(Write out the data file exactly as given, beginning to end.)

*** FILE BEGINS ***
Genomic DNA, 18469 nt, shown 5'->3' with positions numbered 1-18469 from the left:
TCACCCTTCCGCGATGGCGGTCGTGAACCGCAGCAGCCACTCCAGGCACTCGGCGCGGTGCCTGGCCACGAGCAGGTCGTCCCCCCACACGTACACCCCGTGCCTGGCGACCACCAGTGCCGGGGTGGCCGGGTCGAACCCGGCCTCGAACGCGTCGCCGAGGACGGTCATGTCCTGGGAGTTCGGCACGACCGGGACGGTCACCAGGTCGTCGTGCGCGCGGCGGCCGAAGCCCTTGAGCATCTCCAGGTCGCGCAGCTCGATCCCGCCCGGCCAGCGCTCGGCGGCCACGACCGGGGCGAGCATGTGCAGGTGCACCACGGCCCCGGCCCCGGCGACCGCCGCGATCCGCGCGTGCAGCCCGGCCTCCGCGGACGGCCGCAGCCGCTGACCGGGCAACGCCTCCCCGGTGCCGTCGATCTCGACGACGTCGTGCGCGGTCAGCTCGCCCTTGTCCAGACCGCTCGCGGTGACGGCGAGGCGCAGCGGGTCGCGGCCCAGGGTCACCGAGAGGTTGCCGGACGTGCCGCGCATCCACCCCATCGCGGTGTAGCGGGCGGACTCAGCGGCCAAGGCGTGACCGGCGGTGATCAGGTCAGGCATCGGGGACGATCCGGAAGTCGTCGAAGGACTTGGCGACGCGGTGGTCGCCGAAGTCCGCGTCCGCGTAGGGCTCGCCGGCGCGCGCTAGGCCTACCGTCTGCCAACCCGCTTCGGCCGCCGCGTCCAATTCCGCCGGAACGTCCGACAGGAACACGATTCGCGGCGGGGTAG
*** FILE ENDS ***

Genomic DNA, 18469 nt, shown 5'->3' with positions numbered 1-18469 from the left:
TCACCCTTCCGCGATGGCGGTCGTGAACCGCAGCAGCCACTCCAGGCACTCGGCGCGGTGCCTGGCCACGAGCAGGTCGTCCCCCCACACGTACACCCCGTGCCTGGCGACCACCAGTGCCGGGGTGGCCGGGTCGAACCCGGCCTCGAACGCGTCGCCGAGGACGGTCATGTCCTGGGAGTTCGGCACGACCGGGACGGTCACCAGGTCGTCGTGCGCGCGGCGGCCGAAGCCCTTGAGCATCTCCAGGTCGCGCAGCTCGATCCCGCCCGGCCAGCGCTCGGCGGCCACGACCGGGGCGAGCATGTGCAGGTGCACCACGGCCCCGGCCCCGGCGACCGCCGCGATCCGCGCGTGCAGCCCGGCCTCCGCGGACGGCCGCAGCCGCTGACCGGGCAACGCCTCCCCGGTGCCGTCGATCTCGACGACGTCGTGCGCGGTCAGCTCGCCCTTGTCCAGACCGCTCGCGGTGACGGCGAGGCGCAGCGGGTCGCGGCCCAGGGTCACCGAGAGGTTGCCGGACGTGCCGCGCATCCACCCCATCGCGGTGTAGCGGGCGGACTCAGCGGCCAAGGCGTGACCGGCGGTGATCAGGTCAGGCATCGGGGACGATCCGGAAGTCGTCGAAGGACTTGGCGACGCGGTGGTCGCCGAAGTCCGCGTCCGCGTAGGGCTCGCCGGCGCGCGCTAGGCCTACCGTCTGCCAACCCGCTTCGGCCGCCGCGTCCAATTCCGCCGGAACGTCCGACAGGAACACGATTCGCGGCGGGGTAG